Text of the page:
MHS Truck & Bus, the sole distributor of MAN commercial vehicles in Romania, has nine locations across the country, the closest of which is almost 200 miles from the company’s Bucharest headquarters. One of its newer shops is 365 miles away in Oradea, and it’s not easy for a technical expert from HQ to get there to assist with complex repairs or issues. While certainly a picturesque journey, the route is filled with precarious mountain roads and can take nine hours.Read more: Hands-on maintenance gets assist from hands-free wearable computer
The company has stated that travel time for their two seasoned technicians can equate to roughly 40 hours and 1,200 miles per month. That’s a lot of added downtime and efficiency sacrificed on the altar of in-person communication, let alone while in the midst of a pandemic.
In 2021 MHS Truck & Bus became aware of RealWear’s HMT-1. The wearable, voice-activated device provides contextual information through an adjustable monocular display attached to the headset. The wiring diagram stays 2D, unlike Peterbilt's ARTech, but it is always in the tech’s field of view and the user’s hands are always free to perform the PM or repair.
The selling point for MHS was the connectivity aspect. Through Wi-Fi, 4G, or Bluetooth, a tech stumped by a diagnostic issue can verbally command the HMT-1 to connect to a specific expert anywhere in the world for help. The expert can then see the tech’s point-of-view from a laptop or tablet and talk them through the repair while attaching relevant files or marking up screen shots to target areas of interest.
“We saw that this device could help us overcome some issues that we have in our network.” Scutaru said.
In November 2021, MHS began piloting the HMT-1 and sent headsets to the Oradea shop, where they deemed that the need was highest. This was partly to address the massive travel times, but it was not the only issue MHS Truck & Bus hoped that their AR program would address.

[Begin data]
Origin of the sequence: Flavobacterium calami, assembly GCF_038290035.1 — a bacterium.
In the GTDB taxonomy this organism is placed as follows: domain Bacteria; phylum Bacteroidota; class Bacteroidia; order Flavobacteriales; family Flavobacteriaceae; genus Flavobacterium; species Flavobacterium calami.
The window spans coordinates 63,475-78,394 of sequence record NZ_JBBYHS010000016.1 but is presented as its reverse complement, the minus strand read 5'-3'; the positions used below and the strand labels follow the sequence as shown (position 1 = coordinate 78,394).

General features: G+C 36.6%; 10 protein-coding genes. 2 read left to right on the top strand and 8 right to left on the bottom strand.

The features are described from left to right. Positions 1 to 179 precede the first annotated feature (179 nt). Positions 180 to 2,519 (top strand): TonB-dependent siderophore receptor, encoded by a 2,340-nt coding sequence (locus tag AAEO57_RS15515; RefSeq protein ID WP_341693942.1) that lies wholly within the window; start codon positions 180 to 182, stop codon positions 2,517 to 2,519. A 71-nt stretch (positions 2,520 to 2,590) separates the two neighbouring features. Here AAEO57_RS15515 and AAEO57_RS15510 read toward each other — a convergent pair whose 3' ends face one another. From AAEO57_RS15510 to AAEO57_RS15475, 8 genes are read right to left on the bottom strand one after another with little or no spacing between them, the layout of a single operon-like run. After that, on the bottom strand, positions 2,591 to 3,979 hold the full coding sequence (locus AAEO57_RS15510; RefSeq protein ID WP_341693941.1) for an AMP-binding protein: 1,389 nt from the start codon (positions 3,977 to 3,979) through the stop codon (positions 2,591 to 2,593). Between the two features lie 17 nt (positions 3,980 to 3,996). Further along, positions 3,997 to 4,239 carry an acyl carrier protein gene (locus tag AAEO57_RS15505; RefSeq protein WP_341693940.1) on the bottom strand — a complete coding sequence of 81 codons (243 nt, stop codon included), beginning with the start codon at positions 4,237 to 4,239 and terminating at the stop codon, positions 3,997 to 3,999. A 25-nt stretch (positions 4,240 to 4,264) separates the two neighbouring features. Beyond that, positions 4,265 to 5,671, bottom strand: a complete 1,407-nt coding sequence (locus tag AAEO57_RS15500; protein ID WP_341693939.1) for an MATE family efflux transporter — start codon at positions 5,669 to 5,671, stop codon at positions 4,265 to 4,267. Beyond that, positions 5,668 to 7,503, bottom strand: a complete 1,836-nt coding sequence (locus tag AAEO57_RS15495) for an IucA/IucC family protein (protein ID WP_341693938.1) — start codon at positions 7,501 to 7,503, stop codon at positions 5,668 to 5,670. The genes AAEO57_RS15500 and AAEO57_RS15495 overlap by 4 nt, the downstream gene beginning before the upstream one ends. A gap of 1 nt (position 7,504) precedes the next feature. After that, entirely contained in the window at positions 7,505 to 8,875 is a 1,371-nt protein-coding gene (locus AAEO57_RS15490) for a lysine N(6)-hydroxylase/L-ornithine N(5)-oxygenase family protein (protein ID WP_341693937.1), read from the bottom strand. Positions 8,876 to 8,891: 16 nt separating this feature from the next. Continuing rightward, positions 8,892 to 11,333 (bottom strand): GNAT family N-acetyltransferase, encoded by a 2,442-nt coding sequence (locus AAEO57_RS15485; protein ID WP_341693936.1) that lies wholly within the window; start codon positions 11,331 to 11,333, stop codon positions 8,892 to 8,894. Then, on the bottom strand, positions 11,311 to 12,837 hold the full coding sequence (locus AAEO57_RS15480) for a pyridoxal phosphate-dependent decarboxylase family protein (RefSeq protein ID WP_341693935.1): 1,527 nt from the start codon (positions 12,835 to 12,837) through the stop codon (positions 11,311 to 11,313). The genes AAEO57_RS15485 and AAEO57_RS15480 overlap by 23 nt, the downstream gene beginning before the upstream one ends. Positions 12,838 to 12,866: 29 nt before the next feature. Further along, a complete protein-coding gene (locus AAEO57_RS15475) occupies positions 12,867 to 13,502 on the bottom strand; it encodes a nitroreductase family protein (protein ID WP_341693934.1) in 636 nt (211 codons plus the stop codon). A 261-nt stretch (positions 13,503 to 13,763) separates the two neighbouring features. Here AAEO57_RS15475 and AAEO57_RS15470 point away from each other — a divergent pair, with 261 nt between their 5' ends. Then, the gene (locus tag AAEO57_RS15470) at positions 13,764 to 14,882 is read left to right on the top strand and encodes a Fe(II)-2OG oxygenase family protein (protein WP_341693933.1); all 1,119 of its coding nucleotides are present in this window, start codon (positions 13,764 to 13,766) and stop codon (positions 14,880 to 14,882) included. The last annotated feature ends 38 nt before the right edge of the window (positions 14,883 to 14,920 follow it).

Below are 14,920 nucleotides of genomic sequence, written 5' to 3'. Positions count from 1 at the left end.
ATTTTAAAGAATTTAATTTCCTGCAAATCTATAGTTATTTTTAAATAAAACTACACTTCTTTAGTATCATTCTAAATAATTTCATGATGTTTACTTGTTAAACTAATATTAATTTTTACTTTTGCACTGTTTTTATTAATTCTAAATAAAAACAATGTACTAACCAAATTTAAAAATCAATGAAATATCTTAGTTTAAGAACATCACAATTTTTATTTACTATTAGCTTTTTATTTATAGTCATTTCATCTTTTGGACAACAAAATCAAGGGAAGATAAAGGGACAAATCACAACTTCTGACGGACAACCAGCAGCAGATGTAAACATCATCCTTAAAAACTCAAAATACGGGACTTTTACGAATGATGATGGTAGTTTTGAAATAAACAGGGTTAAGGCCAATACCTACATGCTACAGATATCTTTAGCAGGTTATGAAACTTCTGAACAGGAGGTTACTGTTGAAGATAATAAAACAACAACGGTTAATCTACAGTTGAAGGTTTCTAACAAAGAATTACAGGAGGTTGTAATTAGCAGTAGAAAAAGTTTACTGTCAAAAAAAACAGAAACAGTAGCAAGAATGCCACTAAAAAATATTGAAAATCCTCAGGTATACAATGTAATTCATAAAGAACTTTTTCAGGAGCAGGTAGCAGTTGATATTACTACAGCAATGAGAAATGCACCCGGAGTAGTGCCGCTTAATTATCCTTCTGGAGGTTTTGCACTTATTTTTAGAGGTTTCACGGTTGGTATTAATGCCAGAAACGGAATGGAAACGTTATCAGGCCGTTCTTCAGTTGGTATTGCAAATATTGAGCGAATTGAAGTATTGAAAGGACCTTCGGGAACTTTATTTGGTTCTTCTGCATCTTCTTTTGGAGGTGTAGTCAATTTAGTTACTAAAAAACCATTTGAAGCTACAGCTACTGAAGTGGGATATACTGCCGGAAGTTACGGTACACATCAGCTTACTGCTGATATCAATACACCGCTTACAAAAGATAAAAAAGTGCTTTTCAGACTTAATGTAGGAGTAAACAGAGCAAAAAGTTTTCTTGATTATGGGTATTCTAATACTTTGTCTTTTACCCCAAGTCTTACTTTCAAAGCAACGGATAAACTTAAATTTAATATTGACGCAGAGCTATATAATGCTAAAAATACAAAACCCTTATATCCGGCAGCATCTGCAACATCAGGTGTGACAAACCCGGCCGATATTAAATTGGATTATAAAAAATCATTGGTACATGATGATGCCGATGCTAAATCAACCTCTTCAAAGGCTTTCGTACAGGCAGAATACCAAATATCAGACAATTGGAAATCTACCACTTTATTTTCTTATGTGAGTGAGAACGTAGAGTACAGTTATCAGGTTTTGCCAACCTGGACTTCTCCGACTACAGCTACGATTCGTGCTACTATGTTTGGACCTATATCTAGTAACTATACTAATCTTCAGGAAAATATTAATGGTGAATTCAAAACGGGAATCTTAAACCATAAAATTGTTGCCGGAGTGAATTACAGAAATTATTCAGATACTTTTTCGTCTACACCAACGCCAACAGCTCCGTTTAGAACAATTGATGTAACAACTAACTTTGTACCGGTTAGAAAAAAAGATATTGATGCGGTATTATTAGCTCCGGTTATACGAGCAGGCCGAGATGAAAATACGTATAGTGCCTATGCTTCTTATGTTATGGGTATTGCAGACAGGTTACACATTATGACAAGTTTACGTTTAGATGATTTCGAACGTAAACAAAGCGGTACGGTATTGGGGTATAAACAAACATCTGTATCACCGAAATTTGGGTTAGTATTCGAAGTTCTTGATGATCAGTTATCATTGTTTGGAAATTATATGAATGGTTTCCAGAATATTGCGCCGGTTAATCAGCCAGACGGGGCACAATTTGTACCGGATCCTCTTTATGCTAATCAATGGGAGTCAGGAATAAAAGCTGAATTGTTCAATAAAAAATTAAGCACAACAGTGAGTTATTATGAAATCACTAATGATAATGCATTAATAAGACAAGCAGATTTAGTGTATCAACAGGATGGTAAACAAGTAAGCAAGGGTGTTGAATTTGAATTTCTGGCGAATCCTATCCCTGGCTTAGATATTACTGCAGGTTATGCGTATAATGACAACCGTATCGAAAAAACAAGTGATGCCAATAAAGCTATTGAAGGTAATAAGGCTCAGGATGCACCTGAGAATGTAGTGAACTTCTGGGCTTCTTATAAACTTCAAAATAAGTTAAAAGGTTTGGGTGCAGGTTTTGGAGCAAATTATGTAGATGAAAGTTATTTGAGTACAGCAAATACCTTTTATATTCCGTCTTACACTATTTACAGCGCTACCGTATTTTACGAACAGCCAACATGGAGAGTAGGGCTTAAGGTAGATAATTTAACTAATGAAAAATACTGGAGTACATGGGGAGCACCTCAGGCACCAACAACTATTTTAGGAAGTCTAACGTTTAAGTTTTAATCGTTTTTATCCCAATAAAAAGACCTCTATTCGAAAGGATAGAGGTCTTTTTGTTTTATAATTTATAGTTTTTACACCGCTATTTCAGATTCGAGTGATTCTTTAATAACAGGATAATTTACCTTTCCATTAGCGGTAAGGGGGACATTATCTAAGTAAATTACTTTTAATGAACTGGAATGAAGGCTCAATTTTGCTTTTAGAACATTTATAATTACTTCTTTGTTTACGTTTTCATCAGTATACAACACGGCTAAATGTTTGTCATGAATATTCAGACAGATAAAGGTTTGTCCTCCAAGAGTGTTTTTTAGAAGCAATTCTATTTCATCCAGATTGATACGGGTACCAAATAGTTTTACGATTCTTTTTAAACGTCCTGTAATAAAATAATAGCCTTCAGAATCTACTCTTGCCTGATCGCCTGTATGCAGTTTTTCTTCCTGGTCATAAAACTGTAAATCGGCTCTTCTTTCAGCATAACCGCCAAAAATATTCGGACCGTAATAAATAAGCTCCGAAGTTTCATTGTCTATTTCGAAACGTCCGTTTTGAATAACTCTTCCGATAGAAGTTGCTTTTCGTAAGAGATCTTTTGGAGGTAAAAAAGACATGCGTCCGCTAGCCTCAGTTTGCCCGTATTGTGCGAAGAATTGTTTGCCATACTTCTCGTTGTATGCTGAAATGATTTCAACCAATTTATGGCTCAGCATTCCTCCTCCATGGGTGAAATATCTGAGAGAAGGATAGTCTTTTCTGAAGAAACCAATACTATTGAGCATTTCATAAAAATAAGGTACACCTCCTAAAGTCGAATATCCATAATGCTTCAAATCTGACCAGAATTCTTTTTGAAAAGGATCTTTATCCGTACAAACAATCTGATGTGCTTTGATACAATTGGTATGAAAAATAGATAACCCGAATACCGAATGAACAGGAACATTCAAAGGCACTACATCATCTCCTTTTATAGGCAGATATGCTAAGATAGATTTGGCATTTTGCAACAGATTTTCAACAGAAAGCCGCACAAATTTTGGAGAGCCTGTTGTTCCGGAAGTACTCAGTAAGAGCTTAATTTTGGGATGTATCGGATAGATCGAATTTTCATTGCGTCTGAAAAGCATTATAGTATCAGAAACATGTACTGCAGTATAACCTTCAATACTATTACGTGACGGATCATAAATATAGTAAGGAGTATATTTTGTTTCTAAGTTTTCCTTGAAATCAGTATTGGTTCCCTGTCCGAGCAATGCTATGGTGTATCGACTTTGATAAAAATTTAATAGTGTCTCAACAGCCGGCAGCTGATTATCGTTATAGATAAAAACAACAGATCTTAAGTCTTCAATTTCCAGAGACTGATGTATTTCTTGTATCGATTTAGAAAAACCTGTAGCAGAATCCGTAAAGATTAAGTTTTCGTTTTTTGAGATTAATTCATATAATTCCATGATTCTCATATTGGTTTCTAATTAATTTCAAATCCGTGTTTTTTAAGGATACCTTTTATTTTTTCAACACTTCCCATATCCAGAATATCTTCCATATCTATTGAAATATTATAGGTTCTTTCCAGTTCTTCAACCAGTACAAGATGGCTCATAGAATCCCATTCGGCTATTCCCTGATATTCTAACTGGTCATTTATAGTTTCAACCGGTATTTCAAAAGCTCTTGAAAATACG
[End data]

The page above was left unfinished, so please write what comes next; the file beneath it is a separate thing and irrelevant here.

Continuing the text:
Each location was receiving more and more trucks with increasingly complex aftertreatment systems to meet growing emissions requirements, as well as customer calls for increased fuel efficiency, advanced driver assistance systems (ADAS), technology integration, and fleet maintenance management, Scutaru noted. This is what lead to the company contacting RealWear.
“The main reason was the continuously increasing gap between the complexity of the vehicles and the experience and expertise of our technicians,” Scutaru said.
By making updated vehicle information and expert assistance readily available for the Oradea workshop via the HMT-1, MHS Truck & Bus hoped to cut the downtime of the vehicles in the workshop.
After three months with the initial headset, the feedback was so positive that Scutaru decided to implement the technology in their other locations as well, which the company later reported helped reduce the diagnosis time of vehicle repairs by 75% and travel time by 50%.
“We’ve experienced lots of benefits in terms of travel time and fuel consumption for our experts and also our customers, who have already had the benefits of shorter downtime for their vehicles at every workshop they visited,” Scutaru affirmed.